Follow up on your dream

This quote sums up a lot of frustration that individuals and businesses have. I know and you might remember the times when someone said ” If I had … it could have been …” or “Only if I had done this sooner then ….”. So what is the plan for this year? Power yourselves to follow up on your dreams and empower others to fulfil their dreams.


What ‘Ambitious’ are you?

We’re not big fans of what I consider “vertical” ambition—that is, the usual career-path trajectory, in which a newbie moves up the ladder from associate to manager to vice president over a number of years of service. On the other hand, we revere “horizontal” ambition—in which employees who love what they do are encouraged to dig deeper, expand their knowledge, and become better at it. We always try to hire people who yearn to be master craftspeople, that is, designers who want to be great designers, not managers of designers; developers who want to master the art of programming, not management.

The above article has made me think about ‘Ambition’ and being ‘Ambitious’. There is a need to recognize the fact about having two types of ambitious people, vertical and horizontal. Secondly people on both sides of horizon need to respect each other. In this world we need people of both the types.

In various aspects of our life, we can be vertically ambitious in certain aspects and horizontally ambitious in others.

I am vertically ambitious when it comes to my career but horizontal ambitious when it comes to other aspects of my life.

What about you?

Be a Linchpin!

Grain Of Sand.jpg
Grain Of Sand

Western society exists in a state of over supply. I’m not just talking about what is on grocery store shelves, but our jobs, skills, etc. How many of us are truly irreplaceable?  Are there 100, 1000, 100,000 people who can do what you do, as well or even better.

A goal of life must be to find your purpose and do uniquely, exquisitely, and in a way that keeps you off the beach

Yes, be different and excellent in all you do. No one will miss one grain if it goes missing from the sand.

To do more, keep it simple and keep it to minimum

I am a sucker when it comes to increasing productivity or doing things the smarter way and I am a bigger sucker when it comes to trying out software and services that helps to do the same. I think there will be millions of more like me! So every time there is a new productivity improving service out there or a great deal on web services, I pull myself aside for a minute and ask two questions:

  1. What problem of mine is this tool solving?
  2. Which of the existing tools or services that use can solve the same problem?
Answering these two questions, almost all of the time I come to a conclusion that my problem is either already solved with one of my existing tools/services or CAN BE solved by my existing tools or services. To improve your productivity you have to get more done in the time you have or even less time. To improve your productivity, keep your systems/workflow simple and get more done. Optimize your existing system instead of fragmenting your workflow too much and introducing more distractions. More systems/workflows means there is more management of systems and more distractions, which does not necessarily equate to getting more done.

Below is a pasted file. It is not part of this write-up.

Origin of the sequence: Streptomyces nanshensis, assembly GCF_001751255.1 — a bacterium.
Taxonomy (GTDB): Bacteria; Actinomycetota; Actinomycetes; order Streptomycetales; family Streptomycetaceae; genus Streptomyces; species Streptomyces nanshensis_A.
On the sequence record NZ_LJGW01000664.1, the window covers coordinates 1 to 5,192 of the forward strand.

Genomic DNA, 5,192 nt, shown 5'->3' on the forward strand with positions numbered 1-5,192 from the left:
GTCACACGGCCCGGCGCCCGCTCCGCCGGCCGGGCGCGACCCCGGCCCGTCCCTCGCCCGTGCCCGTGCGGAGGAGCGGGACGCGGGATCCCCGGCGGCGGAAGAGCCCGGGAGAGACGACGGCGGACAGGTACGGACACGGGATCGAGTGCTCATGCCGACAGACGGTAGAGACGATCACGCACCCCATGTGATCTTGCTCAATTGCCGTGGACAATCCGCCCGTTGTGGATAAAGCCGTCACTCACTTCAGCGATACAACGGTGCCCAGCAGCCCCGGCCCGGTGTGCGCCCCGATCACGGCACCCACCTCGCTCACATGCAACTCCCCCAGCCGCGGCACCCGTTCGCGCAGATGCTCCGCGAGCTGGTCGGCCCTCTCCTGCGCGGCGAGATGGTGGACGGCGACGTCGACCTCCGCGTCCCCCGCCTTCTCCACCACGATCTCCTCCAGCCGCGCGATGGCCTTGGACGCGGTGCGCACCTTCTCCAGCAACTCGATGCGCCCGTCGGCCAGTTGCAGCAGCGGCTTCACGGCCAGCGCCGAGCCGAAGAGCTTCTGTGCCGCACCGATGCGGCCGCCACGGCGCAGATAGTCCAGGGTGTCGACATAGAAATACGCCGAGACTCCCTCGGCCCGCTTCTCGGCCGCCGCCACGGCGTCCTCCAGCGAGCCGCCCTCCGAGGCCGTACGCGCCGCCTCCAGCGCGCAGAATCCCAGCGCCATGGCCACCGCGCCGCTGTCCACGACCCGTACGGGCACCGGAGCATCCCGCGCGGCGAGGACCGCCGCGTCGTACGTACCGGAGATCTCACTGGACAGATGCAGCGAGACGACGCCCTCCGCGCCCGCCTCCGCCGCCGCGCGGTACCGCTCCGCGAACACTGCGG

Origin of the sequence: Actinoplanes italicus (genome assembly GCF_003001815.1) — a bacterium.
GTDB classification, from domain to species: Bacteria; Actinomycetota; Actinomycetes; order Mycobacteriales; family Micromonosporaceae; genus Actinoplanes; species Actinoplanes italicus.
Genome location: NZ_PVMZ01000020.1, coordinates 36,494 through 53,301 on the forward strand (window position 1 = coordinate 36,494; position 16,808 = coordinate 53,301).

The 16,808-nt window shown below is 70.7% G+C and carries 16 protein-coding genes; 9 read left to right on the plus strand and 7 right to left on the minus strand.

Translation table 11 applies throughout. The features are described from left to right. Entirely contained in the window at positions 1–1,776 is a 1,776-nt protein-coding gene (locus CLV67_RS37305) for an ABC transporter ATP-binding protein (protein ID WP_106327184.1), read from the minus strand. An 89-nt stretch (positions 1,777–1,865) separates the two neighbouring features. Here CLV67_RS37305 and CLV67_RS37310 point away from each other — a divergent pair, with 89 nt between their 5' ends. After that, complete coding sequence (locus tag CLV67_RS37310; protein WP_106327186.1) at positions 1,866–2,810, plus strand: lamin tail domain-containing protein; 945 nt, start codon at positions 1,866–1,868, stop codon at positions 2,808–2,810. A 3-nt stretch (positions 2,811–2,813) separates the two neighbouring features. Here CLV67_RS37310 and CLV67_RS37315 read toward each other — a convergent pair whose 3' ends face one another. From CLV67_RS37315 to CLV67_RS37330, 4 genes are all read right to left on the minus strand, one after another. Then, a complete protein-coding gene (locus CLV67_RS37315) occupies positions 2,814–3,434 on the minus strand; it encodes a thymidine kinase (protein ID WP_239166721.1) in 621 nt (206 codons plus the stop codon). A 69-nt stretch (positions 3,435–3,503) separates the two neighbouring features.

So next time, before you spend a weekend trying a new tool or a new service, see if it will keep your existing workflow simple and to the minimum or will adding an extra tool going to add a lot of value in the long run.

Deadlines – I mean ‘Deliverables Due Date’

Deadlines work. Products that are about to disappear, auctions that are about to end, tickets that are about to sell out–they create forward motion.

  • They have a lousy name. Call them live-lines instead. That’s what they are.
  • I loved the post from Seth about ‘Deadlines’. I don’t like the word myself. I find it negative although it’s intention it to move forward. Instead I like the ‘Deliverable Due Date’ [although it’s long].

    Yes, setting up a date is important. It makes us take actions. A very common due date by which we act regularly is paying bills.

    Urge to staying always connected comes with a price


    I remember a few years ago, back when social media was relatively new and intellectually interesting, I felt the strong need to “keep up” with everything. Every time a new toy or widget came along, I would give it a try. Staying “connected” seemed to be the future, so I wanted to be connected. The more connected, the better.

    I was subscribed to about 900 blog feeds at the time. Again, Connectivity, Baby!

    Of course, in the end I found out the same thing a lot of us did… that you can be so busy trying to stay connected, trying to be EVEN MORE connected, that you forget to get any actual REAL work done. You know, the kind that other people pay you for.

    Live and learn…

    This post is a good reminder that the urge to staying always connected comes with a bigger price, we not doing enough work done, not producing, not shipping out our products.

    There has to be a good balance of staying connected with people and things and getting work done, shipping out products and adding value to yourself and value to others at the same time.

    Staying connected does not equal to value created.